Back in Episode 255 we discovered that Blake Grundman doesn't know the ins and outs of the canonical Mega Man storyline and how the classic series ties into the Mega Man X series and beyond. Obviously, this could not stand, so we invited David Oxford of The Mega Man Network and author of The Robot Master Field Guide to join us and lead Blake step by step through the series and explain the plot points that tie the whole thing together. How is Dr. Wily related to Zero? What happened to Dr. Cossack? Who is the mysterious Mr. X? All will be revealed in this week's episode. Download this week's episode directly from PTB, listen with the player below, find us on Stitcher, subscribe via iTunes and Google Play, toss this RSS feed into your podcast aggregation software of choice, and be sure to catch up on past episodes if you're joining us late. Remember that you can reach us via , you can leave a message on the Power Button hotline by calling (720) 722-2781, and you can even follow us on Twitter at @PressTheButtons and @GrundyTheMan, or for just podcast updates, @ThePowerButton. We also have a tip jar if you'd like to kick a dollar or two of support our way.
There are so many great games coming out lately and so many more games that you missed out on go on sale each week, so of course what you need now is some books to read. You still have a few days to check out the Retro Wonder Game Bundle over at StoryBundle where you can pick up eleven books spanning the world of the Atari VCS to the Famicom Disk System all the way up to the withdrawn P.T. demo from just a few years ago. It's a great deal. Here's the overall description:
Some of the biggest highlights for this bundle include exclusive ebooks on Hideo Kojima's 'lost classic' horror title P.T., on the Doom franchise's amazing start and triumphant 2016 return, and on unlikely gems for the Atari 2600/VCS (including, yes, E.T the Extra Terrestrial!)
We also have a truly wonderful book on the history of the Xbox, a complete look at the rare Famicom Disk System and its games, and a trilogy of Douglas Adams-style novellas about a retro computer/game collector, as well as rare games revealed from the Unseen64 crew and a look at the historical heroines that come in game protagonist form.
I was given early access to two of the books in the bundle, 21 Unexpected Games to Love on the Atari VCS by John Harris and P.T. - A Video Game Ghost Story by Joel Couture. Both are great reading. The Atari volume focuses on old classics that many modern gamers would deride as ancient trash that, nonetheless, hold up in various ways and are a worthwhile opportunity to look back in time at how some of today's modern genres took their first steps out of the primordial gaming ooze. On the other end of the spectrum, P.T. chronicles Konami's withdrawn demo for the canceled Silent Hills project and examines what makes it so scary and why the publisher pulled the plug on it. Make time for both of these and the other books in the bundle. After all, you can't play video games all of the time, so you need to be ready to read about them, too.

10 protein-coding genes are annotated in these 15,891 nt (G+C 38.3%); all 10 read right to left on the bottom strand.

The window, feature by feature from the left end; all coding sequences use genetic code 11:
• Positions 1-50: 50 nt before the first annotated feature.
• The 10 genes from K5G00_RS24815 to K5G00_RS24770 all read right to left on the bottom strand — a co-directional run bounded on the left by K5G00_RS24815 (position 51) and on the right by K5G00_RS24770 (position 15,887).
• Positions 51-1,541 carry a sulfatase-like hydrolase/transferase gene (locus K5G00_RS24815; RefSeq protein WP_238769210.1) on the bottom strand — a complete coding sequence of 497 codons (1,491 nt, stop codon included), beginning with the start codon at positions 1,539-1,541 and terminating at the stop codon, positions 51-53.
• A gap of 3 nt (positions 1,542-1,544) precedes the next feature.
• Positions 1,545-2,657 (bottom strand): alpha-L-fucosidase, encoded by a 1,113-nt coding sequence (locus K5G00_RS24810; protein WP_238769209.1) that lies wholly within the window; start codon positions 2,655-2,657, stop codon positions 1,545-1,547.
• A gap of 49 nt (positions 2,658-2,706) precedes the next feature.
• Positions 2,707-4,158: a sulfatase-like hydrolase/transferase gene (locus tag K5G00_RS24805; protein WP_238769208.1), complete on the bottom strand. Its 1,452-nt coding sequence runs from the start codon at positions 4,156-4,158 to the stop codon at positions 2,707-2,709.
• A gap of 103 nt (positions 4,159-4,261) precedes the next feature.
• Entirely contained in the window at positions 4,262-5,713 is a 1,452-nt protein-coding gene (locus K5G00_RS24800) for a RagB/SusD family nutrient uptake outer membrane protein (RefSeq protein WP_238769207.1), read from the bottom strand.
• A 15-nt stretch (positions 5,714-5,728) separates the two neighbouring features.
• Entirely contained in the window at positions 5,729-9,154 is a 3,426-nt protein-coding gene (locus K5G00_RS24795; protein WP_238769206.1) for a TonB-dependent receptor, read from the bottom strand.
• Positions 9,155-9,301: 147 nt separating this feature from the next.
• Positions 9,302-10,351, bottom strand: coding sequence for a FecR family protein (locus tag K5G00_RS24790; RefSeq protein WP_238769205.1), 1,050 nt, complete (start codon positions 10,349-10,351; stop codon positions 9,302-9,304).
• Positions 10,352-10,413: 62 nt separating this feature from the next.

We are finally back in the podcasting saddle after two months off due to illness and injury. More on that in a later episode though because this installment is one of our recordings from the can in which we take up the second half of our discussion about failed video game reboots and relaunches. Catch up on the first half in Episode 256 and then join us for an hour of kicking around failed titles such as Bomberman: Act Zero, Conker: Live and Reloaded, Splatterhouse, Turok, a fun story about Sonic the Hedgehog at E3, and much more. Also, Blake received something special in the mail recently. Download this week's episode directly from PTB, listen with the player below, find us on Stitcher, subscribe via iTunes and Google Play, toss this RSS feed into your podcast aggregation software of choice, and be sure to catch up on past episodes if you're joining us late. Remember that you can reach us via , you can leave a message on the Power Button hotline by calling (720) 722-2781, and you can even follow us on Twitter at @PressTheButtons and @GrundyTheMan, or for just podcast updates, @ThePowerButton. We also have a tip jar if you'd like to kick a dollar or two of support our way.
This is a deep rabbit hole of could-bes and might-haves, but I appreciate a good bit of digital sleuthing, so let's go on the journey together. USgamer reports that a line of Nintendo GameCube games being sold digitally in China for the Nvidia Shield is running The Legend of Zelda: Twilight Princess not natively, but in a GameCube emulator. Since the Shield and the Nintendo Switch share some hardware, it's a nice leap to assume that this is all leading up to GameCube games available for the Switch sometime down the line. But is this emulator really all that it seems?
Obviously this offers up an interesting possibility. Since the Shield shares technology with the Switch, it's possible this GameCube emulator could work for Nintendo's latest console, paving the way for a possible GameCube Virtual Console.
However, this is by no means an official confirmation and we don't know who developed the emulator itself. When the Shield was announced for China, Nintendo issued a statement to Bloomberg that seemed to imply that Nvidia was responsible for the high-resolution ports.